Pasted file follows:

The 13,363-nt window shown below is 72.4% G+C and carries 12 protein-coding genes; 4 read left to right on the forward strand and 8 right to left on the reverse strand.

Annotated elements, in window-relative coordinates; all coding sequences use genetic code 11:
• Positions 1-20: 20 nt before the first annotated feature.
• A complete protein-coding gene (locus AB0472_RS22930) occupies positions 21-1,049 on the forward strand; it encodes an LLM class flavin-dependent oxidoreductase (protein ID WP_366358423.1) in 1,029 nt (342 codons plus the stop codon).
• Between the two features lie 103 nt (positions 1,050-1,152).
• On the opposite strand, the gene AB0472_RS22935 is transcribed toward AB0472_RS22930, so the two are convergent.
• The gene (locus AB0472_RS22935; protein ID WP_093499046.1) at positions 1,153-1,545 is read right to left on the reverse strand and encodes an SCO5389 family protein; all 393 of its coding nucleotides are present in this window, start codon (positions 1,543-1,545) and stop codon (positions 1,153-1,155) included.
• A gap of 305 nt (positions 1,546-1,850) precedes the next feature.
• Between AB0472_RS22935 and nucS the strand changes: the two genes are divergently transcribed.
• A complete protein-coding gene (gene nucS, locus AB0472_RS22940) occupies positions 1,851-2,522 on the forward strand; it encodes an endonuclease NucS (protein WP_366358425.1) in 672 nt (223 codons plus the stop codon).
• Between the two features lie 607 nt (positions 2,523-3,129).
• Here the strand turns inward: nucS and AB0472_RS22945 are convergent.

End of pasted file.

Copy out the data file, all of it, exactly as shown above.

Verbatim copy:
The 13,363-nt window shown below is 72.4% G+C and carries 12 protein-coding genes; 4 read left to right on the forward strand and 8 right to left on the reverse strand.

Annotated elements, in window-relative coordinates; all coding sequences use genetic code 11:
• Positions 1-20: 20 nt before the first annotated feature.
• A complete protein-coding gene (locus AB0472_RS22930) occupies positions 21-1,049 on the forward strand; it encodes an LLM class flavin-dependent oxidoreductase (protein ID WP_366358423.1) in 1,029 nt (342 codons plus the stop codon).
• Between the two features lie 103 nt (positions 1,050-1,152).
• On the opposite strand, the gene AB0472_RS22935 is transcribed toward AB0472_RS22930, so the two are convergent.
• The gene (locus AB0472_RS22935; protein ID WP_093499046.1) at positions 1,153-1,545 is read right to left on the reverse strand and encodes an SCO5389 family protein; all 393 of its coding nucleotides are present in this window, start codon (positions 1,543-1,545) and stop codon (positions 1,153-1,155) included.
• A gap of 305 nt (positions 1,546-1,850) precedes the next feature.
• Between AB0472_RS22935 and nucS the strand changes: the two genes are divergently transcribed.
• A complete protein-coding gene (gene nucS, locus AB0472_RS22940) occupies positions 1,851-2,522 on the forward strand; it encodes an endonuclease NucS (protein WP_366358425.1) in 672 nt (223 codons plus the stop codon).
• Between the two features lie 607 nt (positions 2,523-3,129).
• Here the strand turns inward: nucS and AB0472_RS22945 are convergent.